"I've Been To The Mountaintop" speech, Assassination, LBJ, Legacy, Martin Luther King Jr., MLK, President Lyndon Baines Johnson, Radical Change, RFK, Robert F. Kennedy, Social Justice, Social Welfare, Stephon Clark, The '60s, The Great Society, This is America, Vietnam War, War on Poverty, Welfare State
Over the next week or two, America will talk incessantly about the fiftieth anniversary of the Rev. Dr. Martin Luther King, Jr.’s assassination in Memphis, Tennessee. Many Americans will memorialize MLK this April 4th, one day from the actual day of the week James Earl Ray’s rifle shot took the great one’s life at a two-star motel. This was a moment that shook the nation. It certainly was a moment that blew up in the minds of nearly every Black American. There were more than 100 riots — actual riots, and not the random vandalism the media’s all too quick to call a riot — in cities across the country. It changed the nation enough to where, at least for a few years, African Americans once denied educational and employment opportunities could suddenly find themselves at elite White universities, with major corporations, and with big private foundations, and often, for the first time.
But as much as I want to memorialize Dr. King, his life and his death, I do not want to resurrect him as a zombie-like poster child for ridding the US of racism. Especially when I know all too well that it’ll likely take the The Rapture, and not a rally, to make this impossibility a reality. I’ve long since tired of King as a marble statue of unattainable goodness and perfection for Whites and conservatives of color who use him as a cudgel against any Blacks who haven’t materially progressed or who have exposed the nation as racist. I’m also tired of progressives who call out racism as only hate, and King’s life and death as an attempt to fight it, when King was speaking truth to power, and organizing poor people to siphon that power. That’s what King died over, ultimately.
Even more than King, though, is the reality that America has a string of fiftieth anniversary milestones to contemplate. In a sixty-eight day period in 1968, the true nature of American power dashed the delusion of an easy path to ending systemic racism and gross economic inequalities in which millions of naive Americans had once believed. Between LBJ’s refusal to run again on March 31st, MLK’s execution on April 4th, and RFK’s assassination on June 5th, any traditional Democrat, White liberal, or even someone with some sense of hope in America’s future must’ve been devastated. If I’d been at least ten years old in 1968, I would’ve been, too.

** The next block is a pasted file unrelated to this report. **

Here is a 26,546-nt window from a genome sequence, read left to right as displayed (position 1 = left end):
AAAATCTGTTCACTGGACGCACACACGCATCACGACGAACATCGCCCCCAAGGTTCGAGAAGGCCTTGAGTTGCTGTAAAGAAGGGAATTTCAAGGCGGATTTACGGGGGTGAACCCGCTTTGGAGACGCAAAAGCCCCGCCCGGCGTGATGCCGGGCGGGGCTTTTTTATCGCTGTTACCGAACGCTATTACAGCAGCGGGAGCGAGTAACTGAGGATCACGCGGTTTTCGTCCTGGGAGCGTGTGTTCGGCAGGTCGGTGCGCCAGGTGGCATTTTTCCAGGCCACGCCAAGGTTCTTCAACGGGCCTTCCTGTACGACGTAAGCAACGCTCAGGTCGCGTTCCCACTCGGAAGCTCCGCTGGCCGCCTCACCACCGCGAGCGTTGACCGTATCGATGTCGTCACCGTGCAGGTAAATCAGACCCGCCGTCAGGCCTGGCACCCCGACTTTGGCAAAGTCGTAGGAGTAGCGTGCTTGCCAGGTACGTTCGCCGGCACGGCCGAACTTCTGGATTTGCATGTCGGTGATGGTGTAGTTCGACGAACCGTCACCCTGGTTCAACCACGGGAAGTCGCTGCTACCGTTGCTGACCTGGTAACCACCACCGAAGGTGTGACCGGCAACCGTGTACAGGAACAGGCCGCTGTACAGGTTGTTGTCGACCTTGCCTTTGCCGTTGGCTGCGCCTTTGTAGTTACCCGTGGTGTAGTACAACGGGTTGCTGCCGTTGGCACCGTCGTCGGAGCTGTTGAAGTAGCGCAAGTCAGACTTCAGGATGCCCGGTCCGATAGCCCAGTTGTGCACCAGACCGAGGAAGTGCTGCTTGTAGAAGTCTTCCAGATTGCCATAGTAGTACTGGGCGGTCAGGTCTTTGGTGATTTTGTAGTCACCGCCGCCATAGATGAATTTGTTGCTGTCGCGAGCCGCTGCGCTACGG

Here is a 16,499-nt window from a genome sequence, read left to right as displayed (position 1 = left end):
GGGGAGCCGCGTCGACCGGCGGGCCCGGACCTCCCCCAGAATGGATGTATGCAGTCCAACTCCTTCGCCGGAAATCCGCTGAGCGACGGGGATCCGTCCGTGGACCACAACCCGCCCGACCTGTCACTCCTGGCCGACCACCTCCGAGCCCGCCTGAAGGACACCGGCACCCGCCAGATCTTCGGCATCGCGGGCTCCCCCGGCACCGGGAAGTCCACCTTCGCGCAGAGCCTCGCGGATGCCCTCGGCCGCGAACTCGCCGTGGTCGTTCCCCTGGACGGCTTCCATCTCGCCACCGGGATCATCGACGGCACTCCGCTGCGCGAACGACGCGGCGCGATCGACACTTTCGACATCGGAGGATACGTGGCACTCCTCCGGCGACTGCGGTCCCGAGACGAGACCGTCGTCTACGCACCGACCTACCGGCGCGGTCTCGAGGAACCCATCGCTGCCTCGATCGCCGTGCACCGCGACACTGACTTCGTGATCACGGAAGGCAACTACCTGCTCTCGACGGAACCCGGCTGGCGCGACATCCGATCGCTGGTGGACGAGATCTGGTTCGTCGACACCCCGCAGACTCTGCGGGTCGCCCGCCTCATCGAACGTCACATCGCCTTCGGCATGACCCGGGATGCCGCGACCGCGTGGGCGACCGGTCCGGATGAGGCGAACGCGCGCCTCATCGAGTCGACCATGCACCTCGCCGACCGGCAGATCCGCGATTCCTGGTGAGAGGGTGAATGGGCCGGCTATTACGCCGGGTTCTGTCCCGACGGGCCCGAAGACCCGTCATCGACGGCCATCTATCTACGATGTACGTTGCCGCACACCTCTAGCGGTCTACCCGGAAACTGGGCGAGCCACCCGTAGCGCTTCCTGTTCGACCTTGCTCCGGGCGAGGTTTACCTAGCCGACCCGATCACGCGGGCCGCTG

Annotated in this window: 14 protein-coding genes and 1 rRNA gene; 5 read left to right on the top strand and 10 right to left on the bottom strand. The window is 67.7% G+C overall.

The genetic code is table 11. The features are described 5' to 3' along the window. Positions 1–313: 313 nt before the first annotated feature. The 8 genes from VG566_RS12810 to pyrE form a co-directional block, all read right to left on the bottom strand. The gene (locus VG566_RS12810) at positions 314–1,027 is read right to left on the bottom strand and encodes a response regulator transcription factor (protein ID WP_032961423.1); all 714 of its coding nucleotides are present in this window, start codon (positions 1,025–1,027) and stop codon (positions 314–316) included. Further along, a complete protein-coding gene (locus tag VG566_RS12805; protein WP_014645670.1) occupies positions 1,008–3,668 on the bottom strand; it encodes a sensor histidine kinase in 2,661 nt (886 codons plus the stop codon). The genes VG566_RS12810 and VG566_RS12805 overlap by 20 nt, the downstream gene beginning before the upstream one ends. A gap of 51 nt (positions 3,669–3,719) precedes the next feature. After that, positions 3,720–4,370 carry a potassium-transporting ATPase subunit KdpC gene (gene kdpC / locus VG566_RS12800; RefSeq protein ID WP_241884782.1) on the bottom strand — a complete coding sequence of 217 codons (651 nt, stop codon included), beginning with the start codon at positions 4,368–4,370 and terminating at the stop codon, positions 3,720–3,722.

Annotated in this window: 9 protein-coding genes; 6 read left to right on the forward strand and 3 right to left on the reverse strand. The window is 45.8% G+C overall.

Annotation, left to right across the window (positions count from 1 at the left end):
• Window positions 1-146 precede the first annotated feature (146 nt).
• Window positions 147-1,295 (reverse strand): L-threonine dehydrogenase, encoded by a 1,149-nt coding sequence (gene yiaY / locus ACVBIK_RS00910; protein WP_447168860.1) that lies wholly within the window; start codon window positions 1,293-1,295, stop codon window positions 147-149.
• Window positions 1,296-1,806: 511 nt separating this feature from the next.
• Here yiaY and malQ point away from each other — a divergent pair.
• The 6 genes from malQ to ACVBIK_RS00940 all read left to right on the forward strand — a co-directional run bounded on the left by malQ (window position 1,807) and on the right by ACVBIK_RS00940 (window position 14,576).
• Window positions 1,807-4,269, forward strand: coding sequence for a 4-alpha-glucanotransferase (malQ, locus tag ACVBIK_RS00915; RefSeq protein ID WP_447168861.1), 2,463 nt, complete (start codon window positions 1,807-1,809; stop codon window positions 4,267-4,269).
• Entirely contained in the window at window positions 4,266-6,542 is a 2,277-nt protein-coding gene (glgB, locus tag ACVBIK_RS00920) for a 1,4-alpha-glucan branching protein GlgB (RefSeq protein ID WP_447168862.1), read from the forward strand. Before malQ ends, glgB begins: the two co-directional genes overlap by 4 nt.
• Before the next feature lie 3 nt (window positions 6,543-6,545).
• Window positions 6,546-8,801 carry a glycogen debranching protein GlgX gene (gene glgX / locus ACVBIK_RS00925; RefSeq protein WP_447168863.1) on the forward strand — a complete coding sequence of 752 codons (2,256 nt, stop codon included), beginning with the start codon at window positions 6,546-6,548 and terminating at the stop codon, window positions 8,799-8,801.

Sadly, President Lyndon Johnson tried to fight a War on Poverty and build the Great Society while also escalating a war over communism in Vietnam and in the rest of Southeast Asia. He bled the nation’s wealth and its poorer class of men dry in Vietnam, and starved his modestly radical domestic programs in the process. While so much of Johnson’s legacy remains, none of it remains strong. Every administration since Johnson announced, “Accordingly, I shall not seek, and I will not accept, the nomination of my party for another term as your President” has weakened his attempts at a comprehensive welfare state. Including Social Security, Medicaid, unemployment insurance, and of course, aid to single parents with younger children.
The front-runner for the Democratic nomination in the weeks after President Johnson’s “no mas” announcement was Sen. Robert F. Kennedy (D-NY). His victory in winning the California primary on June 5 had mostly sealed that deal. He barely had more than a few minutes to enjoy it, though. After his victory speech that night, Sirhan Sirhan killed RFK, and with it, the center-very-very-very-slightly-left Democratic coalition of the 1960s. Johnson, of course, died in 1973. No president has come close to being transformative since.
I was born in 1969, so I didn’t get the chance to experience living through these horrible events. But I did learn about them early on. Seeing paintings of MLK, JFK and RFK (or of MLK, JFK, and LBJ) in the living rooms of my mother’s friends. Through John Lennon’s music and CBS’s All in the Family. That sense of lingering hopefulness in changing the world that I did see at the end of America’s Vietnam era. In some ways, I’m as much a “child of the 60s” as anyone who was ten or fifteen years old at the time of RFK’s death.
Yet I grew up in the 1970s and 1980s, a time in which most White liberals and Democrats decided to forget about the overall message of change and social justice that LBJ, RFK, and MLK represented. The youthfulness and motivation that was JFK in the early 60s. The sense that by breaking down barriers and encouraging the end of those practices that leave many Americans behind, our nation would retain its strength as a beacon of democracy, freedom and equality. Of course there was a great tension there. And in that tension, America returned to its center-right script, symbolically using a marble and granite King while chipping away at welfare state protections and regulations, and promoting virulent racism.
Those 68 days in 1968 proved more than anything else that while Americans can envision a multitude of Americas, there was and remains only one America. The one in which money, power, racism, misogyny, and homophobia rule the day. Americans can fight for a better nation, and Americans should, if only to blunt the full fury of America’s ills. But make no mistake. The America that assassinated MLK, RFK, and JFK, and put LBJ in an early grave. That’s the same America that elected 45 and allows police to shoot unarmed Black and Brown people like rabid dogs. This. Is. America.